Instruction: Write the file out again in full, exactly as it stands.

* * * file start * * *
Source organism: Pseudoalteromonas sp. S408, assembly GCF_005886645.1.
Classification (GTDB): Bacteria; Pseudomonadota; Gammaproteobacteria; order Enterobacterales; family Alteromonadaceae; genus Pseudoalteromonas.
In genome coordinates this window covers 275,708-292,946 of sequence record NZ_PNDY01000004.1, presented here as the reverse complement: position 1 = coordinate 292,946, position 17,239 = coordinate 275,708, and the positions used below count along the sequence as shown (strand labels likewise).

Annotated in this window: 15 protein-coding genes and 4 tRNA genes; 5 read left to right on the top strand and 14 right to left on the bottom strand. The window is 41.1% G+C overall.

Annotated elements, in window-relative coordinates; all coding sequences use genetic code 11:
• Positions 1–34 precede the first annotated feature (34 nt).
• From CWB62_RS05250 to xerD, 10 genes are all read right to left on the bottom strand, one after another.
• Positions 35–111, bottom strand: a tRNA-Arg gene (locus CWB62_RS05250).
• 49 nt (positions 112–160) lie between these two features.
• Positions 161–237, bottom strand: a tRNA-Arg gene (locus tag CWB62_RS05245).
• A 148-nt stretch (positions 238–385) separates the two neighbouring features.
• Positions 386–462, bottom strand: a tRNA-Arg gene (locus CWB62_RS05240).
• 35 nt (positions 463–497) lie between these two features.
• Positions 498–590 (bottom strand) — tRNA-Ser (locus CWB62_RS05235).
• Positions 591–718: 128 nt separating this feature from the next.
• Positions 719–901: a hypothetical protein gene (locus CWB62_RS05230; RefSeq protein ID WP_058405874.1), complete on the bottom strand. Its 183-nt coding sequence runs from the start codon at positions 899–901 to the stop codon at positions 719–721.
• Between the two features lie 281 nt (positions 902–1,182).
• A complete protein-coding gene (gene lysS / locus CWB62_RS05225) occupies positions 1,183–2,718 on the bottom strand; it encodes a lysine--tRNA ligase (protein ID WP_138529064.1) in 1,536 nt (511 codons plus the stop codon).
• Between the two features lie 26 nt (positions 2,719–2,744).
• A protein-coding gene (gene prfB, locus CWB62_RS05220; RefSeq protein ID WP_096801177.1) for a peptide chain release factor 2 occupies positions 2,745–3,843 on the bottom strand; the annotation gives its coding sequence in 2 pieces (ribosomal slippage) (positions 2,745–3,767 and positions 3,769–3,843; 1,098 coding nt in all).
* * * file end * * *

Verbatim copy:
Source organism: Pseudoalteromonas sp. S408, assembly GCF_005886645.1.
Classification (GTDB): Bacteria; Pseudomonadota; Gammaproteobacteria; order Enterobacterales; family Alteromonadaceae; genus Pseudoalteromonas.
In genome coordinates this window covers 275,708-292,946 of sequence record NZ_PNDY01000004.1, presented here as the reverse complement: position 1 = coordinate 292,946, position 17,239 = coordinate 275,708, and the positions used below count along the sequence as shown (strand labels likewise).

Annotated in this window: 15 protein-coding genes and 4 tRNA genes; 5 read left to right on the top strand and 14 right to left on the bottom strand. The window is 41.1% G+C overall.

Annotated elements, in window-relative coordinates; all coding sequences use genetic code 11:
• Positions 1–34 precede the first annotated feature (34 nt).
• From CWB62_RS05250 to xerD, 10 genes are all read right to left on the bottom strand, one after another.
• Positions 35–111, bottom strand: a tRNA-Arg gene (locus CWB62_RS05250).
• 49 nt (positions 112–160) lie between these two features.
• Positions 161–237, bottom strand: a tRNA-Arg gene (locus tag CWB62_RS05245).
• A 148-nt stretch (positions 238–385) separates the two neighbouring features.
• Positions 386–462, bottom strand: a tRNA-Arg gene (locus CWB62_RS05240).
• 35 nt (positions 463–497) lie between these two features.
• Positions 498–590 (bottom strand) — tRNA-Ser (locus CWB62_RS05235).
• Positions 591–718: 128 nt separating this feature from the next.
• Positions 719–901: a hypothetical protein gene (locus CWB62_RS05230; RefSeq protein ID WP_058405874.1), complete on the bottom strand. Its 183-nt coding sequence runs from the start codon at positions 899–901 to the stop codon at positions 719–721.
• Between the two features lie 281 nt (positions 902–1,182).
• A complete protein-coding gene (gene lysS / locus CWB62_RS05225) occupies positions 1,183–2,718 on the bottom strand; it encodes a lysine--tRNA ligase (protein ID WP_138529064.1) in 1,536 nt (511 codons plus the stop codon).
• Between the two features lie 26 nt (positions 2,719–2,744).
• A protein-coding gene (gene prfB, locus CWB62_RS05220; RefSeq protein ID WP_096801177.1) for a peptide chain release factor 2 occupies positions 2,745–3,843 on the bottom strand; the annotation gives its coding sequence in 2 pieces (ribosomal slippage) (positions 2,745–3,767 and positions 3,769–3,843; 1,098 coding nt in all).